In some states, the results of the 2020 presidential election might be in dispute. And a 269-269 tie is possible, albeit unlikely. What then? Under the 12th Amendment, the newly-elected House picks the president -- with each state getting one vote -- and the Senate picks the vice president.
First, Congress, which is recessed until May 4 because of the pandemic, may have difficulty meeting if COVID-19 continues to menace Washington, D.C. Neither chamber presently has in place rules that enable it to vote remotely.
A second problem for Congress is how to handle a deadlocked state legislative vote on which presidential candidate won. If, say, a state has a presidential election that is too close to call (e.g., Florida in 2000) and its legislature cannot decide on a result, then it is not clear what happens. Each legislative chamber could send its own verdict on who won to Congress. But the 1887 Electoral Count Act (ECA) seems to say the state’s governor should choose, but legal scholars say the law is vague, and it is unclear whether Congress would need to abide by the governor’s choice and how Congress should count the submitted votes. If that were not trouble enough, some legal scholars question the constitutionality of the statute, which invites court challenges to any actions Congress takes under it. The Bush v. Gore battle of late 2000 should have spurred Congress to act. But the fight was toxic and resolved by the high court before the problems were fixed.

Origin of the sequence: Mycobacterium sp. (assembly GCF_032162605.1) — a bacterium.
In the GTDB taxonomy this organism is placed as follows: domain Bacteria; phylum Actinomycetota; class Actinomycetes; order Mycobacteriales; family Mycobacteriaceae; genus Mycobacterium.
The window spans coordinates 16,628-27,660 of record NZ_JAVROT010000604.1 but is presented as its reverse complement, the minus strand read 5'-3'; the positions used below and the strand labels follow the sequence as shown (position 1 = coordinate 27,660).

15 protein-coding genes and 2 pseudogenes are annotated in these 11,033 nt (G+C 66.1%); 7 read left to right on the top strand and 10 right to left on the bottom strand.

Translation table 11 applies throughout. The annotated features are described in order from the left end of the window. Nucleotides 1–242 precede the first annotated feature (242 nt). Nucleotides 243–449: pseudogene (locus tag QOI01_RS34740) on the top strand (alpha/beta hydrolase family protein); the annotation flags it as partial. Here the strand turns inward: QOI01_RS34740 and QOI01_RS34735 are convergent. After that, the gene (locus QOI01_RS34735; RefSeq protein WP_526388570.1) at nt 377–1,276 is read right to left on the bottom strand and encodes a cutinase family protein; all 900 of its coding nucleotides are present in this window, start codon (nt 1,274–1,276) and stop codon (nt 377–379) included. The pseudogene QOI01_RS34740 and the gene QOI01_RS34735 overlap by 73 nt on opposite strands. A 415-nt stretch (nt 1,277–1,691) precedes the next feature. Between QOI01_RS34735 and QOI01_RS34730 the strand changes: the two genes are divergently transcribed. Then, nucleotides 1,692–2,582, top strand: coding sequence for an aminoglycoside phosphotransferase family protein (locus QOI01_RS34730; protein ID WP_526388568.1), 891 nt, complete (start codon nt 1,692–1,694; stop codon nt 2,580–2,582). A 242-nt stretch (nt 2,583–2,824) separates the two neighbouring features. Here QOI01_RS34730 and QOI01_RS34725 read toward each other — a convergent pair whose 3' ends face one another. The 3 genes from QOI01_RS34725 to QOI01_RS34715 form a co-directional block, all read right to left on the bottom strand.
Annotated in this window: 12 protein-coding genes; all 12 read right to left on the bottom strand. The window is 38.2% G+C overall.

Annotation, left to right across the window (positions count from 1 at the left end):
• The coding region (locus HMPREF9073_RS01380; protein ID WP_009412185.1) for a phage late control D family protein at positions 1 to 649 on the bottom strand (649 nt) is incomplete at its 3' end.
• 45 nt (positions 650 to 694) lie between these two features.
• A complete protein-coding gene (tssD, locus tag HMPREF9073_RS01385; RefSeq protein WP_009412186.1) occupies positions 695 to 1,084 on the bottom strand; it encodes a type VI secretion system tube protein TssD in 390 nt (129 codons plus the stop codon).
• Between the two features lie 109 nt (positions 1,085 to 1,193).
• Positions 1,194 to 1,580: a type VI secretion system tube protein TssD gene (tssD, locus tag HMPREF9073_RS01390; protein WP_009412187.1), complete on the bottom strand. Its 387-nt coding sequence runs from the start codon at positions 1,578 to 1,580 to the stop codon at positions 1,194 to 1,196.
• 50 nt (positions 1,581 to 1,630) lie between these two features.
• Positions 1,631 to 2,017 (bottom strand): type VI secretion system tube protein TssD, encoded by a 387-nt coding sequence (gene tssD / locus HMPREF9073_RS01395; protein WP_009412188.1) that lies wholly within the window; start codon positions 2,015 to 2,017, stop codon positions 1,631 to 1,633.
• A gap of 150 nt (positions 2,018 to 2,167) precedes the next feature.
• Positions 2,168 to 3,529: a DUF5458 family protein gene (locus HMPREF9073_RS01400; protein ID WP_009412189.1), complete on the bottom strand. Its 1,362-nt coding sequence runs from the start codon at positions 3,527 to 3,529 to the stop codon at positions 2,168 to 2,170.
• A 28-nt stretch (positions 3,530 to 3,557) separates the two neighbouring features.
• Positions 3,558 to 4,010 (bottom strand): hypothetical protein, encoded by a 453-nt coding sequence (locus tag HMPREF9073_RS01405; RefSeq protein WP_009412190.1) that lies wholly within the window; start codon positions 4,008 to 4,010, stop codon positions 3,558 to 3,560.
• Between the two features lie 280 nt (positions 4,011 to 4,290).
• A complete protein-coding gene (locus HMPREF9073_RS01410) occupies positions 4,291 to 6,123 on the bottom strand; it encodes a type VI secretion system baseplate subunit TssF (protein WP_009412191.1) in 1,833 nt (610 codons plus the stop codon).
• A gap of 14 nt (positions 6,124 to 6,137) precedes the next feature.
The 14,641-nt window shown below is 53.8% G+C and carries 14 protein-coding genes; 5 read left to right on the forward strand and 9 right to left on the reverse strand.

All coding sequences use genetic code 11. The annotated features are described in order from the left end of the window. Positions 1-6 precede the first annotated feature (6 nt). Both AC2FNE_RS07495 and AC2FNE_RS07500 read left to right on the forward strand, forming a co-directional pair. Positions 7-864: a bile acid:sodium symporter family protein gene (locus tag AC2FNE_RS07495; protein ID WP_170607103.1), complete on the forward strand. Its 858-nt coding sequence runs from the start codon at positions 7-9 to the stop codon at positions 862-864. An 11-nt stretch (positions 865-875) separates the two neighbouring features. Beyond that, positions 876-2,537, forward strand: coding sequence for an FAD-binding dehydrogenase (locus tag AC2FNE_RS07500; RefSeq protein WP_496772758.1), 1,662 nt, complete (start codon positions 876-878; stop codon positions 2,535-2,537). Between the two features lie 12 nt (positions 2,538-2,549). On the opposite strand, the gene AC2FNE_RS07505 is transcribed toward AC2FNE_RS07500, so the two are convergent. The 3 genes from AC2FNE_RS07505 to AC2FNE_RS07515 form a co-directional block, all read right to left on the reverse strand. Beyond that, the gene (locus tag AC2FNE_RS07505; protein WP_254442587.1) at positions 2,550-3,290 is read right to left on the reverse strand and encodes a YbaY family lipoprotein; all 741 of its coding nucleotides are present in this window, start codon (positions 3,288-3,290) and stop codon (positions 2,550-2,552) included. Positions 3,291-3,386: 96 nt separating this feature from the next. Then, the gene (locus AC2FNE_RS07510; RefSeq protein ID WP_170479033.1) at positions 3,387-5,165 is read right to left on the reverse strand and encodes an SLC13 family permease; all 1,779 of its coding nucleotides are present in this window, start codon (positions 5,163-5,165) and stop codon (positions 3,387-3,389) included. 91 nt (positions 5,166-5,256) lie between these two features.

Third, and morbidly, Congress presently lacks a procedure to handle the death or disability of a presidential or vice presidential candidate during a contingent election. Come November, Trump will be 74 and Biden will turn 78, and will have endured a long, hard campaign. Whoever wins will be the oldest person ever elected president. If one of them or their running mates cannot serve, there are no agreed upon rules to provide a substitute candidate. Congress would be without a map for proceeding, and the selection of the president delayed for months.